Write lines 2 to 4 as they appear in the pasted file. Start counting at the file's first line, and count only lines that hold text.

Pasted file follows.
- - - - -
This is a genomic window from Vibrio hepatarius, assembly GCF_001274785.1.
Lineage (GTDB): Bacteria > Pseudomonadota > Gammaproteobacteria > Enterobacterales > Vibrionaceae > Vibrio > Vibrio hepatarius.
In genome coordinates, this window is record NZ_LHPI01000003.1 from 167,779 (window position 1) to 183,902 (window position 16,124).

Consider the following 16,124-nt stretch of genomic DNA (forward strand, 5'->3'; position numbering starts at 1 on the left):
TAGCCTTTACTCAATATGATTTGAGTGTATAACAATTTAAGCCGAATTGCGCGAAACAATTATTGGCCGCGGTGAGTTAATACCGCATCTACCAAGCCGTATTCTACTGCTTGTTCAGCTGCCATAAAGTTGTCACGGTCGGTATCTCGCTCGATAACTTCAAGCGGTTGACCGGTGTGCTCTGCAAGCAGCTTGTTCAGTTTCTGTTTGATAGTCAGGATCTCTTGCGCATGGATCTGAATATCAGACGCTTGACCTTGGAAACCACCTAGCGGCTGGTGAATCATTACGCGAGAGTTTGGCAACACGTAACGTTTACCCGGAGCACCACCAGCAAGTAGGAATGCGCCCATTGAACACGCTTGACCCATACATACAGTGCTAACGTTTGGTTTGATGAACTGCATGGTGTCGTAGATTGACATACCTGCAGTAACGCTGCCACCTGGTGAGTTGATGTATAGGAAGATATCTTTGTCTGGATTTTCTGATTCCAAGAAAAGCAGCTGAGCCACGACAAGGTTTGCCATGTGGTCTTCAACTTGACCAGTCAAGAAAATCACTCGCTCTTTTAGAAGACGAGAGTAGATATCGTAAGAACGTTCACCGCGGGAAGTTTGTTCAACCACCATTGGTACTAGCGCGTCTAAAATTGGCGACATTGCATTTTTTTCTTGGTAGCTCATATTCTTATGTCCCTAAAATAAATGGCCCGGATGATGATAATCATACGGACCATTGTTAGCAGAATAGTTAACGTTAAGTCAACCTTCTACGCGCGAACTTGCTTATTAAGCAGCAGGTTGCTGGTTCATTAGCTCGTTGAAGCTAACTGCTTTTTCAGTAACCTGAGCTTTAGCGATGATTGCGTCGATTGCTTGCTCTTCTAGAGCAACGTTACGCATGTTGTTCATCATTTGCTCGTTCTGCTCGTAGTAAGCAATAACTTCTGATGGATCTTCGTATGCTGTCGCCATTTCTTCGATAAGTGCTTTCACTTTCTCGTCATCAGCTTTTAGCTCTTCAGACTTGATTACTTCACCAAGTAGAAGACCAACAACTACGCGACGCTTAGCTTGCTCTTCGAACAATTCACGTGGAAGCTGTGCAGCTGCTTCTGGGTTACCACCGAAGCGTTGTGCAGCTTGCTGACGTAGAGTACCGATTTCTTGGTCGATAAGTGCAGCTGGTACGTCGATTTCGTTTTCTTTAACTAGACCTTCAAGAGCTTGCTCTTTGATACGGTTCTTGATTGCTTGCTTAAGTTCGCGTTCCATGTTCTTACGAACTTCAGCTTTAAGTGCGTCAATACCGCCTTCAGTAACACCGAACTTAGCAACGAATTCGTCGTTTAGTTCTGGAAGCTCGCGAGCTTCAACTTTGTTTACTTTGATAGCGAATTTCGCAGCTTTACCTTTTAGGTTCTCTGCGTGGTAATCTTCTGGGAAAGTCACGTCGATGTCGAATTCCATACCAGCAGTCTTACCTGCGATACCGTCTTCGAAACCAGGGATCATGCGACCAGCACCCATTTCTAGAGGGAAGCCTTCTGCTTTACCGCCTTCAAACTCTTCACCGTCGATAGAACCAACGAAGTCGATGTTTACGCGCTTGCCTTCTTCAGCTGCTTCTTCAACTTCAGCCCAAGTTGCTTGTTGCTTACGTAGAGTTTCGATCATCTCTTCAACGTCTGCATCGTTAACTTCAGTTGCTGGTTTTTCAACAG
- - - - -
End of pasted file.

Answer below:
Lineage (GTDB): Bacteria > Pseudomonadota > Gammaproteobacteria > Enterobacterales > Vibrionaceae > Vibrio > Vibrio hepatarius.
In genome coordinates, this window is record NZ_LHPI01000003.1 from 167,779 (window position 1) to 183,902 (window position 16,124).

Consider the following 16,124-nt stretch of genomic DNA (forward strand, 5'->3'; position numbering starts at 1 on the left):